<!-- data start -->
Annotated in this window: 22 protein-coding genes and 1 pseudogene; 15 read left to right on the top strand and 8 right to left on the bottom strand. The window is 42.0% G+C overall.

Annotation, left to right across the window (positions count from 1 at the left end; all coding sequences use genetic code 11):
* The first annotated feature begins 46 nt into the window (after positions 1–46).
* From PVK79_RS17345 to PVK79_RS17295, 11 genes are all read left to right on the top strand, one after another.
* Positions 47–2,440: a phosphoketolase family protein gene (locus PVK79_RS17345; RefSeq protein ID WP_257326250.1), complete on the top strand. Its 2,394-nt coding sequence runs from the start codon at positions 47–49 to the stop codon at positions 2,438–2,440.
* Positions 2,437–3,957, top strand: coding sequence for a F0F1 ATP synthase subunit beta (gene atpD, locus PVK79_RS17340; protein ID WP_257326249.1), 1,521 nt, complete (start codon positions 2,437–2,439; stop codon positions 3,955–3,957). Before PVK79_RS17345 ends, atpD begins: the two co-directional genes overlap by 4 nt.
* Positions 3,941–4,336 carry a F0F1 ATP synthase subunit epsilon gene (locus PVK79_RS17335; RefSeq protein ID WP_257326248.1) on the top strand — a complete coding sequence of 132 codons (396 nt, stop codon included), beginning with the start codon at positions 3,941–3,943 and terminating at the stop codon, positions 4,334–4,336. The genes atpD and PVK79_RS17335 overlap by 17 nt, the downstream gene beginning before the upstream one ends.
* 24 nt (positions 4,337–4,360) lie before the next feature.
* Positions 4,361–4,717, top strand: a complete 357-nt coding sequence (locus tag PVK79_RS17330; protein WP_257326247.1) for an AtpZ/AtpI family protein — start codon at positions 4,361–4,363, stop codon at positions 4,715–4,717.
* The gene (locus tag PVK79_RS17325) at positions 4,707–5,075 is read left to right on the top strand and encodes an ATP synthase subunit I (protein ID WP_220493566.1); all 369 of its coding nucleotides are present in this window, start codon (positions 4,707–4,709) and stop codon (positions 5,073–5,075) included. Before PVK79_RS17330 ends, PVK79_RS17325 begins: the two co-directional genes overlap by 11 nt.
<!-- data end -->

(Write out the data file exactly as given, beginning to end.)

Annotated in this window: 22 protein-coding genes and 1 pseudogene; 15 read left to right on the top strand and 8 right to left on the bottom strand. The window is 42.0% G+C overall.

Annotation, left to right across the window (positions count from 1 at the left end; all coding sequences use genetic code 11):
* The first annotated feature begins 46 nt into the window (after positions 1–46).
* From PVK79_RS17345 to PVK79_RS17295, 11 genes are all read left to right on the top strand, one after another.
* Positions 47–2,440: a phosphoketolase family protein gene (locus PVK79_RS17345; RefSeq protein ID WP_257326250.1), complete on the top strand. Its 2,394-nt coding sequence runs from the start codon at positions 47–49 to the stop codon at positions 2,438–2,440.
* Positions 2,437–3,957, top strand: coding sequence for a F0F1 ATP synthase subunit beta (gene atpD, locus PVK79_RS17340; protein ID WP_257326249.1), 1,521 nt, complete (start codon positions 2,437–2,439; stop codon positions 3,955–3,957). Before PVK79_RS17345 ends, atpD begins: the two co-directional genes overlap by 4 nt.
* Positions 3,941–4,336 carry a F0F1 ATP synthase subunit epsilon gene (locus PVK79_RS17335; RefSeq protein ID WP_257326248.1) on the top strand — a complete coding sequence of 132 codons (396 nt, stop codon included), beginning with the start codon at positions 3,941–3,943 and terminating at the stop codon, positions 4,334–4,336. The genes atpD and PVK79_RS17335 overlap by 17 nt, the downstream gene beginning before the upstream one ends.
* 24 nt (positions 4,337–4,360) lie before the next feature.
* Positions 4,361–4,717, top strand: a complete 357-nt coding sequence (locus tag PVK79_RS17330; protein WP_257326247.1) for an AtpZ/AtpI family protein — start codon at positions 4,361–4,363, stop codon at positions 4,715–4,717.
* The gene (locus tag PVK79_RS17325) at positions 4,707–5,075 is read left to right on the top strand and encodes an ATP synthase subunit I (protein ID WP_220493566.1); all 369 of its coding nucleotides are present in this window, start codon (positions 4,707–4,709) and stop codon (positions 5,073–5,075) included. Before PVK79_RS17330 ends, PVK79_RS17325 begins: the two co-directional genes overlap by 11 nt.